Some publishing trends are good. Others, not so much.
Trends come and go in the publishing world. But what happens when one appears that is not so beneficial to authors? Particularly with the traditional publishing houses, having a platform is more often than not a requirement for authors. Recently, editors have been attempting to get unsolicited blurbs for novels before publication. This requires the author to have connections to well experienced, well versed reviewers. If the author cannot provide this, where does it leave them? Is this trend really helping authors?
The soliciting of blurbs from authors for unpublished novels or novels on submission or before they have been edited.
Pic: Salvador Dali- Not a Bad Actor but I couldn’t resist that moustache! (photographer Phillippe Halsman 1942)
Today I was perusing Twitter for interesting writing links and I noticed that there was an online chat with Victoria Strauss from Writer Beware. What a super site. Victoria mentioned that it was started in 1998 with the late Ann Crispin. If you put #bookmarketingchat in the Twitter search box you can get a great rundown on the shonky clauses and bad hat operators out there in publishing land from today’s chat.
Chuck Wendig published a thoughtful piece on a trend he is seeing that he is NOT OK with. The soliciting of blurbs from authors for unpublished novels or novels on submission or before they have been edited. Blurbs for editors to take to acquisitions meetings??? So they’ll only publish if you’ve got fancy writer friends? (Not to mention shady opportunities.)
If an agent is contacting you first… check up! Are they bona fide?
While we’re on bad ideas… Hugh Howey recently published a blog article where he describes the inertia of bad ideas in the writer’s room. He is taking part in a writer’s room for screenwriters at the moment and watching what happens when a writer gets an idea that proves to be bad and how everybody can get carried away trying to make it fit.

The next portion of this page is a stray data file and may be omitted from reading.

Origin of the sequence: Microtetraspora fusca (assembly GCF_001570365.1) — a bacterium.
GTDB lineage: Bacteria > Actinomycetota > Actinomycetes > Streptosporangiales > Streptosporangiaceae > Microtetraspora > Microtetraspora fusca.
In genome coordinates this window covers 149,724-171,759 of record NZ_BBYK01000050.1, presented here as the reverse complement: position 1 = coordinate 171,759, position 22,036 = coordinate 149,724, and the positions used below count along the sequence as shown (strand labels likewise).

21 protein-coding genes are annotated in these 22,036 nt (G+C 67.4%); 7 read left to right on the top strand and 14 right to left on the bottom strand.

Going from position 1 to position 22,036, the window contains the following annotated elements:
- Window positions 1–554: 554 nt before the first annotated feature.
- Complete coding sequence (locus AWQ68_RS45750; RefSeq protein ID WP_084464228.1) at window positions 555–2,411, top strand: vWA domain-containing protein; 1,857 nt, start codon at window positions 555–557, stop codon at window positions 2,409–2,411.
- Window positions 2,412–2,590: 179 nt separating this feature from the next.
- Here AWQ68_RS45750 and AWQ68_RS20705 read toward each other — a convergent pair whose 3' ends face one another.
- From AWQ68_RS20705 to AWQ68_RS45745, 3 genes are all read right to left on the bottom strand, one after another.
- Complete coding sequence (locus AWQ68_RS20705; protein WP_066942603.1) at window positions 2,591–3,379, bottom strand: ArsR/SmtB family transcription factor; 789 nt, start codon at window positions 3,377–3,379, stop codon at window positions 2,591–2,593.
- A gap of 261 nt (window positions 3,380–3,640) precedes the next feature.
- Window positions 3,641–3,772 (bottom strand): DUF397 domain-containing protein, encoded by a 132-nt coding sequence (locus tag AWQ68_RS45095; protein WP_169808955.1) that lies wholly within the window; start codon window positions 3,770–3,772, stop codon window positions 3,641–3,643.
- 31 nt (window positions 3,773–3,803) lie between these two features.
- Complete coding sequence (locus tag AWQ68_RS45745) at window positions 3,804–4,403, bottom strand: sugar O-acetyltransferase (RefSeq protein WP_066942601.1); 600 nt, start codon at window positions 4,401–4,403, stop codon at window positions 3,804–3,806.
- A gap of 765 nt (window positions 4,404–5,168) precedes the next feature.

Apparently, Google Play have made it easier to publish on their platform. After making it really hard last year that many aggregators gave up on them. I went hunting for an explanation and found this article by Publish Drive on how to get yourself into Google Play.
James Scott Bell is one of the better writing craft gurus around. This week he looks at the themes of The Kings Speech and what writers can learn from the way the beats were used to mine emotion in the film.
In The Craft Section,
In The Marketing Section,
Scribendi has put together their list of the 30 best writer’s websites in 2020. Take a look. There are some tried and true sites that have featured here over the years and some new ones you might like to explore.
About Maureen Crisp
Maureen Crisp has been writing her weekly publishing roundups for over seven years. She is a traditionally published children's author as well as indie-published. She lives in New Zealand and is heading the team organising the 4th National Conference of Children's Writers and Illustrators. She is currently trying her hand at writing a children’s book series if she can drag herself away from forever tweaking her Mars novel or obsessing over space.